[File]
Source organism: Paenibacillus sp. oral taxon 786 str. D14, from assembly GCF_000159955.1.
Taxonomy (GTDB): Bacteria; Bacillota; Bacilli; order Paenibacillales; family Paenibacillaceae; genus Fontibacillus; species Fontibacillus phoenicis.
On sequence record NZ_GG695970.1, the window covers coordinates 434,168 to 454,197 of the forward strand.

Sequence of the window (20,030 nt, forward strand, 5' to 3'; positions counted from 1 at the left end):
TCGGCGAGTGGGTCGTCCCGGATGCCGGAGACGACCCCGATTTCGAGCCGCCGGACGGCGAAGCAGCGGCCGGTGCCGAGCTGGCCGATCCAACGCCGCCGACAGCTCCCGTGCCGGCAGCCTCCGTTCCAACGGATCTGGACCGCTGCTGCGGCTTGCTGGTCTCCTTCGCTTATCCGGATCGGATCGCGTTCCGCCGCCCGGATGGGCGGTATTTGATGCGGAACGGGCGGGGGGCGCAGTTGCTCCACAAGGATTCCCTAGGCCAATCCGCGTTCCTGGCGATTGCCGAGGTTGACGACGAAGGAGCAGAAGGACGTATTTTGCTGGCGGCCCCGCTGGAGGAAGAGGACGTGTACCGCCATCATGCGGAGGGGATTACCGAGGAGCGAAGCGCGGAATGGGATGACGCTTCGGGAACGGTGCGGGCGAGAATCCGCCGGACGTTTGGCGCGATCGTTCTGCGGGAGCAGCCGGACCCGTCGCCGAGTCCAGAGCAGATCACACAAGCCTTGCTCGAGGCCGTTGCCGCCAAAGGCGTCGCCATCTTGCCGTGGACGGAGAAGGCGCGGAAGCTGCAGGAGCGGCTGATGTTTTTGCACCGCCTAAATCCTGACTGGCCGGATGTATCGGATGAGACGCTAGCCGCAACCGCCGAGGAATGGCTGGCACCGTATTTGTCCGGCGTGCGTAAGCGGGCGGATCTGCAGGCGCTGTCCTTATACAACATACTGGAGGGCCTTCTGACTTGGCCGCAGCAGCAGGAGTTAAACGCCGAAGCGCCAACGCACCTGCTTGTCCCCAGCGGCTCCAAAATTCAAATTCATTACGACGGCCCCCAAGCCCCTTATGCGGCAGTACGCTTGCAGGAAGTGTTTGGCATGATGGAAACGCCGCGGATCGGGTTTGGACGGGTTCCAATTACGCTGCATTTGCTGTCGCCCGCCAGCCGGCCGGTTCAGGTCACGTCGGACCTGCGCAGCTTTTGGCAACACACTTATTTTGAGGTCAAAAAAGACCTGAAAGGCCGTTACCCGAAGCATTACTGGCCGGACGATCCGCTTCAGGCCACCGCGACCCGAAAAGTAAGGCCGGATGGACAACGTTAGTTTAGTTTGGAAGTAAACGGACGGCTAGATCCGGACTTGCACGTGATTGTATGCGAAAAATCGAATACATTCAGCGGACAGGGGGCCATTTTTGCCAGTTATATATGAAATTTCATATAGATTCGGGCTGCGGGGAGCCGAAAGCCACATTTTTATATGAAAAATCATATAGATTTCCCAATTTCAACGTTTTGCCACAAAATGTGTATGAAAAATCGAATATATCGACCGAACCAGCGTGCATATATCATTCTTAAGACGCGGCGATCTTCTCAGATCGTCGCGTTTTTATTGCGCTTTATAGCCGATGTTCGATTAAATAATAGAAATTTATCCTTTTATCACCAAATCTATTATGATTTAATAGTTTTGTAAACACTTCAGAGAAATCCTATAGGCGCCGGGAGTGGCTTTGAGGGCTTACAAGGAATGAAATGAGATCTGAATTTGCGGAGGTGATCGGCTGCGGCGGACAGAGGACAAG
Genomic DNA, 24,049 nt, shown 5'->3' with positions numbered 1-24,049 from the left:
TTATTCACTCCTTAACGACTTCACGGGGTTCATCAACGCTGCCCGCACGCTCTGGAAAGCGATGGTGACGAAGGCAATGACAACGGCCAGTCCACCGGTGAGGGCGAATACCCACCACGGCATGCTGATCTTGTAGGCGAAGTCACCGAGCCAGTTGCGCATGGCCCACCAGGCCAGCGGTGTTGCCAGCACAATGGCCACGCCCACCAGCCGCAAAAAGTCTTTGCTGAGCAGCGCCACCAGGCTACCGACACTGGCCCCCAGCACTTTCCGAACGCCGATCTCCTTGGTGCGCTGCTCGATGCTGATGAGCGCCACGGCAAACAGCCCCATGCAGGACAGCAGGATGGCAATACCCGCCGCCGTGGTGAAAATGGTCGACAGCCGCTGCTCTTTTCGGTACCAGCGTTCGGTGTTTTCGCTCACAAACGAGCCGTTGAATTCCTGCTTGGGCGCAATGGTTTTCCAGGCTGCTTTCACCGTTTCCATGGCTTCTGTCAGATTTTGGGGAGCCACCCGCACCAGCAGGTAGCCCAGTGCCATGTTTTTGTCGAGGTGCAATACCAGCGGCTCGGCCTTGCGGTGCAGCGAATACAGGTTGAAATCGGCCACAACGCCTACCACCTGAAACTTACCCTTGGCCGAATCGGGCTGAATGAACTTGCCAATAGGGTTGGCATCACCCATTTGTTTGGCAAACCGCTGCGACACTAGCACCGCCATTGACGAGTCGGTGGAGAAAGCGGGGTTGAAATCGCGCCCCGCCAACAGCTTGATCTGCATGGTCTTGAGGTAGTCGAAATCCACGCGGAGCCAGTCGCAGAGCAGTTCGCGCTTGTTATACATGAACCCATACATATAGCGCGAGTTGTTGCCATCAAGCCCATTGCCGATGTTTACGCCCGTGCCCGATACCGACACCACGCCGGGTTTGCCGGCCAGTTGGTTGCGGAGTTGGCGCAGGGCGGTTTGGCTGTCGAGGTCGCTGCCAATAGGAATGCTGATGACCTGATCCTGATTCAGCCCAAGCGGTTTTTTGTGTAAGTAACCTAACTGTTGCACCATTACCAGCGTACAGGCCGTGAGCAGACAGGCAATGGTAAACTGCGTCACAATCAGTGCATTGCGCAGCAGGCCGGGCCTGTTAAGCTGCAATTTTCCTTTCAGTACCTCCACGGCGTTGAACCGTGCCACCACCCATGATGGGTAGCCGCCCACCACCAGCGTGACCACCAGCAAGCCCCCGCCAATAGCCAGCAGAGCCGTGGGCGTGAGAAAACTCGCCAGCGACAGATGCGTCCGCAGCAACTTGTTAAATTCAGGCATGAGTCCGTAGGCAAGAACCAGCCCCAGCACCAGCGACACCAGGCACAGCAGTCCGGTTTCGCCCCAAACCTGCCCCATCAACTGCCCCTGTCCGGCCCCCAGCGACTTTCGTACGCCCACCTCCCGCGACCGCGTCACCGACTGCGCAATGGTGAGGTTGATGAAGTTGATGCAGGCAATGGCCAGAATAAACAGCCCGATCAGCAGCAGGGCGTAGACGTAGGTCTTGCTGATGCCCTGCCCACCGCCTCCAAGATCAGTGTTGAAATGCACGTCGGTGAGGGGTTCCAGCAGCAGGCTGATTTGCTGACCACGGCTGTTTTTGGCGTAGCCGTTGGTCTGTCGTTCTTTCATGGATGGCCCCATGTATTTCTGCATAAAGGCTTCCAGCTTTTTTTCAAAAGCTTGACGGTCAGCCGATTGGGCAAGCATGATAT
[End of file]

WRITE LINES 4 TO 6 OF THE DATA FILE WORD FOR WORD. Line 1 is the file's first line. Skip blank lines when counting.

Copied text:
Sequence of the window (20,030 nt, forward strand, 5' to 3'; positions counted from 1 at the left end):
TCGGCGAGTGGGTCGTCCCGGATGCCGGAGACGACCCCGATTTCGAGCCGCCGGACGGCGAAGCAGCGGCCGGTGCCGAGCTGGCCGATCCAACGCCGCCGACAGCTCCCGTGCCGGCAGCCTCCGTTCCAACGGATCTGGACCGCTGCTGCGGCTTGCTGGTCTCCTTCGCTTATCCGGATCGGATCGCGTTCCGCCGCCCGGATGGGCGGTATTTGATGCGGAACGGGCGGGGGGCGCAGTTGCTCCACAAGGATTCCCTAGGCCAATCCGCGTTCCTGGCGATTGCCGAGGTTGACGACGAAGGAGCAGAAGGACGTATTTTGCTGGCGGCCCCGCTGGAGGAAGAGGACGTGTACCGCCATCATGCGGAGGGGATTACCGAGGAGCGAAGCGCGGAATGGGATGACGCTTCGGGAACGGTGCGGGCGAGAATCCGCCGGACGTTTGGCGCGATCGTTCTGCGGGAGCAGCCGGACCCGTCGCCGAGTCCAGAGCAGATCACACAAGCCTTGCTCGAGGCCGTTGCCGCCAAAGGCGTCGCCATCTTGCCGTGGACGGAGAAGGCGCGGAAGCTGCAGGAGCGGCTGATGTTTTTGCACCGCCTAAATCCTGACTGGCCGGATGTATCGGATGAGACGCTAGCCGCAACCGCCGAGGAATGGCTGGCACCGTATTTGTCCGGCGTGCGTAAGCGGGCGGATCTGCAGGCGCTGTCCTTATACAACATACTGGAGGGCCTTCTGACTTGGCCGCAGCAGCAGGAGTTAAACGCCGAAGCGCCAACGCACCTGCTTGTCCCCAGCGGCTCCAAAATTCAAATTCATTACGACGGCCCCCAAGCCCCTTATGCGGCAGTACGCTTGCAGGAAGTGTTTGGCATGATGGAAACGCCGCGGATCGGGTTTGGACGGGTTCCAATTACGCTGCATTTGCTGTCGCCCGCCAGCCGGCCGGTTCAGGTCACGTCGGACCTGCGCAGCTTTTGGCAACACACTTATTTTGAGGTCAAAAAAGACCTGAAAGGCCGTTACCCGAAGCATTACTGGCCGGACGATCCGCTTCAGGCCACCGCGACCCGAAAAGTAAGGCCGGATGGACAACGTTAGTTTAGTTTGGAAGTAAACGGACGGCTAGATCCGGACTTGCACGTGATTGTATGCGAAAAATCGAATACATTCAGCGGACAGGGGGCCATTTTTGCCAGTTATATATGAAATTTCATATAGATTCGGGCTGCGGGGAGCCGAAAGCCACATTTTTATATGAAAAATCATATAGATTTCCCAATTTCAACGTTTTGCCACAAAATGTGTATGAAAAATCGAATATATCGACCGAACCAGCGTGCATATATCATTCTTAAGACGCGGCGATCTTCTCAGATCGTCGCGTTTTTATTGCGCTTTATAGCCGATGTTCGATTAAATAATAGAAATTTATCCTTTTATCACCAAATCTATTATGATTTAATAGTTTTGTAAACACTTCAGAGAAATCCTATAGGCGCCGGGAGTGGCTTTGAGGGCTTACAAGGAATGAAATGAGATCTGAATTTGCGGAGGTGATCGGCTGCGGCGGACAGAGGACAAG
Genomic DNA, 24,049 nt, shown 5'->3' with positions numbered 1-24,049 from the left: